course of lectures on 'The Problems of Life and Health,' 

* Cf. University Extension, December, 1891, p. 187. 

The Development of University Extension. 79 

with special reference to sanitation. The subject is an inter- 
esting one, and has provoked a good deal of discussion. At 
the beginning of the lectures two of the miners, at the mine at 
which I work, bought two tickets for the course. One of them 
I knew to be a very intelligent man, and he has supplied me with 
some interesting facts concerning his companion. He says that 
when he first knew him he was a dissolute, degraded man, caring 
for nothing but drink, gambling, fighting, and every other thing 
that belongs to an evil life. They lived near to each other, and 
occasionally had some conversation. By and by they took walks 
together, and questions of interest were discussed in a simple way. 
One by one he dropped off his evil habits and sought the society 
of his intelligent friend. He abandoned drink and devoted his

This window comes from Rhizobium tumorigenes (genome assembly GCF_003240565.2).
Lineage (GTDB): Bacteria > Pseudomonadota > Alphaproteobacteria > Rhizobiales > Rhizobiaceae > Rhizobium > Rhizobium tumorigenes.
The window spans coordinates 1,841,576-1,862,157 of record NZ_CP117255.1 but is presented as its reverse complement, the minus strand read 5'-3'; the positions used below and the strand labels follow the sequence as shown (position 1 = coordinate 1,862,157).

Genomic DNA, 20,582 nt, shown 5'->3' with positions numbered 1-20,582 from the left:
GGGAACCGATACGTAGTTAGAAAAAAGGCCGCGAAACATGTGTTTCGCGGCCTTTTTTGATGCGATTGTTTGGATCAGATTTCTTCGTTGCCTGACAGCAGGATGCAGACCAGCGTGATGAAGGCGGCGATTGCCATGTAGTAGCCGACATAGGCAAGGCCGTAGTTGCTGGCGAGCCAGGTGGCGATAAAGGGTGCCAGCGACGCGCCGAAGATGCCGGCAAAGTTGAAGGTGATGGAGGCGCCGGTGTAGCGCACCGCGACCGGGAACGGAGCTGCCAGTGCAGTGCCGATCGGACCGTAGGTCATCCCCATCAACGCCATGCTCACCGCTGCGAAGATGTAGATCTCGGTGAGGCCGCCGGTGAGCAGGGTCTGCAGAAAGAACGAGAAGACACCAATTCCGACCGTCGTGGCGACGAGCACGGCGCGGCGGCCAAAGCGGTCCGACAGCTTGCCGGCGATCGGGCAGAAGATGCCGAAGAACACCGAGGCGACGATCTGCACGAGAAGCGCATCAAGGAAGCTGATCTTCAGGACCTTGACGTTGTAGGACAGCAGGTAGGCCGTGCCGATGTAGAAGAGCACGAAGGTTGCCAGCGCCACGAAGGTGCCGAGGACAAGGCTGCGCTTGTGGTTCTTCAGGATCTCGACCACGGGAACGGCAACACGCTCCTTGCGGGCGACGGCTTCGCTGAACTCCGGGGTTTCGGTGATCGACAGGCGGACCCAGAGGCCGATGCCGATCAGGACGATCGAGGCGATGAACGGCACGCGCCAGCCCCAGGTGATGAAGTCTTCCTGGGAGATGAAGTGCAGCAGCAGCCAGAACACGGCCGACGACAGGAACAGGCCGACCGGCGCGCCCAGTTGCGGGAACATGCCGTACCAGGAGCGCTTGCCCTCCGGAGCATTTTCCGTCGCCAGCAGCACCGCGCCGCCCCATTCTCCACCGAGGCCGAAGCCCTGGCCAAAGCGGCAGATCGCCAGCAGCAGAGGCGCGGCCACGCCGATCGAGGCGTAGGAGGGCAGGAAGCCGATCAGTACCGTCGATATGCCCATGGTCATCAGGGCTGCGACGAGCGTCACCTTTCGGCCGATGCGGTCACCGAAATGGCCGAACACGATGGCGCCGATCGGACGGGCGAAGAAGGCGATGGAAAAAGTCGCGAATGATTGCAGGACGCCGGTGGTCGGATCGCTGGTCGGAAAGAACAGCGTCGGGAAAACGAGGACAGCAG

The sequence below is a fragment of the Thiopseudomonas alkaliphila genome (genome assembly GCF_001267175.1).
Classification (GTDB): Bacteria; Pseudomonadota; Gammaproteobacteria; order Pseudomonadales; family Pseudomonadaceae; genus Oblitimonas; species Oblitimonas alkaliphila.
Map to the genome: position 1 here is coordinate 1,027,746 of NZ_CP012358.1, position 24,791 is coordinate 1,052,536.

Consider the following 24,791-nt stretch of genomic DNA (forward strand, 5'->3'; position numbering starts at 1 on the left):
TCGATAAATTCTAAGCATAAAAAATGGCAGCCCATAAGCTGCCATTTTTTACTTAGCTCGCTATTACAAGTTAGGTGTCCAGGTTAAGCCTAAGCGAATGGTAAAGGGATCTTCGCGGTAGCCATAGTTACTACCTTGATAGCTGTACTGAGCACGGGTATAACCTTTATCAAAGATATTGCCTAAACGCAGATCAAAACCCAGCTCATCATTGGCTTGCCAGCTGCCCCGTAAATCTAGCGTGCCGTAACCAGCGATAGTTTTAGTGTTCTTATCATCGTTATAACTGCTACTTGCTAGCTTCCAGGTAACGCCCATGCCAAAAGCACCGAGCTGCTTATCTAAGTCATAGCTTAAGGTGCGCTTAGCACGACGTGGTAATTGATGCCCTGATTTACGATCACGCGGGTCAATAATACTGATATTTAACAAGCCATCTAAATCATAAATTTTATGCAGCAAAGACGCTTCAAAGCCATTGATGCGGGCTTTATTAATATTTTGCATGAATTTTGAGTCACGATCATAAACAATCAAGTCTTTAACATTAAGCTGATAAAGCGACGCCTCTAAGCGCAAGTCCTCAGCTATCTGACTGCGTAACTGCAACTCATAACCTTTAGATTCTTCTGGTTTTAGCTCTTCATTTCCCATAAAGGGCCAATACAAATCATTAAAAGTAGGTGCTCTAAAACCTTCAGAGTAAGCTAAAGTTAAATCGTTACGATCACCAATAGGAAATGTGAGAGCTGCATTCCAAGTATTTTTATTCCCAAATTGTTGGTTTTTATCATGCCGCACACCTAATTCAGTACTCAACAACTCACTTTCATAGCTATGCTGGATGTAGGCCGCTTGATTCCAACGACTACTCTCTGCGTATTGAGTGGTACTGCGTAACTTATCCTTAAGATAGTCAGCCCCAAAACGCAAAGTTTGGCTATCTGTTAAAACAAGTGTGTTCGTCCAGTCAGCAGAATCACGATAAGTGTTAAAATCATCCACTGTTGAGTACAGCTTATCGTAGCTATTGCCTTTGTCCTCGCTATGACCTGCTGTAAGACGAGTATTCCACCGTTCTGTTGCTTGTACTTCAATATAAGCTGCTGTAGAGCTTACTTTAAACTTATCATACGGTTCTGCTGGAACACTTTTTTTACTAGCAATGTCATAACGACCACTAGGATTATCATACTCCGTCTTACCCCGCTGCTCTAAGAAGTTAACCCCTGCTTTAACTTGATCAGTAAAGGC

money to the purchasing of books. He took every means that 
was likely to afford him information, and sought knowledge 
wherever it was to be fonnd. And now he is a student at the 
present course of lectures, and has already earned first-class 
marks for his exercises. This I think is a typical instance of 
what you require, and when I tell you that this man travels a dis- 
tance of over five miles every Saturday evening in order to attend 
the lectures, and often does his exercises after a hard day's work 
at the mine, you will readily understand how keen is the interest 
which has been aroused. ..." 

This is going far towards the reconciliation of culture and 
labor. It is significant that among our English University Ex-